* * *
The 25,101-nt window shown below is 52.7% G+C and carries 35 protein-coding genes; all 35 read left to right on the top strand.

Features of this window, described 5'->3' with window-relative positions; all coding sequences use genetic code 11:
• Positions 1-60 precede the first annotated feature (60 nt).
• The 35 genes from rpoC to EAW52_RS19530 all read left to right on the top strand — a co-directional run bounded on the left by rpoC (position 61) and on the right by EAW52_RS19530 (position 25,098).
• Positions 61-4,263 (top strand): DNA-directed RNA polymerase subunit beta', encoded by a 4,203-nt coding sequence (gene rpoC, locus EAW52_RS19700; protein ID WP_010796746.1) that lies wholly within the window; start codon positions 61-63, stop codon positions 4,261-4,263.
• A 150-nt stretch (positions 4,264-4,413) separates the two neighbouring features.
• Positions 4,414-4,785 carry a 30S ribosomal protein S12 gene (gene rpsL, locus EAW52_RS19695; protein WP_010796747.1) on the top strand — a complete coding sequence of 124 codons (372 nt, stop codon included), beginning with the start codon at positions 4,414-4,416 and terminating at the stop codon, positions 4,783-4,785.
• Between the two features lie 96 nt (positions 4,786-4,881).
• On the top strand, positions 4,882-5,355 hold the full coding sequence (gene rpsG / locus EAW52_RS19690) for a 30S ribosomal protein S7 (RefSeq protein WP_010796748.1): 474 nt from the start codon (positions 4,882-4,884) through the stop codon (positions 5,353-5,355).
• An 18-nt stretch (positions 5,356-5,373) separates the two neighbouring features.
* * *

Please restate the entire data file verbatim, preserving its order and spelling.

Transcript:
The 25,101-nt window shown below is 52.7% G+C and carries 35 protein-coding genes; all 35 read left to right on the top strand.

Features of this window, described 5'->3' with window-relative positions; all coding sequences use genetic code 11:
• Positions 1-60 precede the first annotated feature (60 nt).
• The 35 genes from rpoC to EAW52_RS19530 all read left to right on the top strand — a co-directional run bounded on the left by rpoC (position 61) and on the right by EAW52_RS19530 (position 25,098).
• Positions 61-4,263 (top strand): DNA-directed RNA polymerase subunit beta', encoded by a 4,203-nt coding sequence (gene rpoC, locus EAW52_RS19700; protein ID WP_010796746.1) that lies wholly within the window; start codon positions 61-63, stop codon positions 4,261-4,263.
• A 150-nt stretch (positions 4,264-4,413) separates the two neighbouring features.
• Positions 4,414-4,785 carry a 30S ribosomal protein S12 gene (gene rpsL, locus EAW52_RS19695; protein WP_010796747.1) on the top strand — a complete coding sequence of 124 codons (372 nt, stop codon included), beginning with the start codon at positions 4,414-4,416 and terminating at the stop codon, positions 4,783-4,785.
• Between the two features lie 96 nt (positions 4,786-4,881).
• On the top strand, positions 4,882-5,355 hold the full coding sequence (gene rpsG / locus EAW52_RS19690) for a 30S ribosomal protein S7 (RefSeq protein WP_010796748.1): 474 nt from the start codon (positions 4,882-4,884) through the stop codon (positions 5,353-5,355).
• An 18-nt stretch (positions 5,356-5,373) separates the two neighbouring features.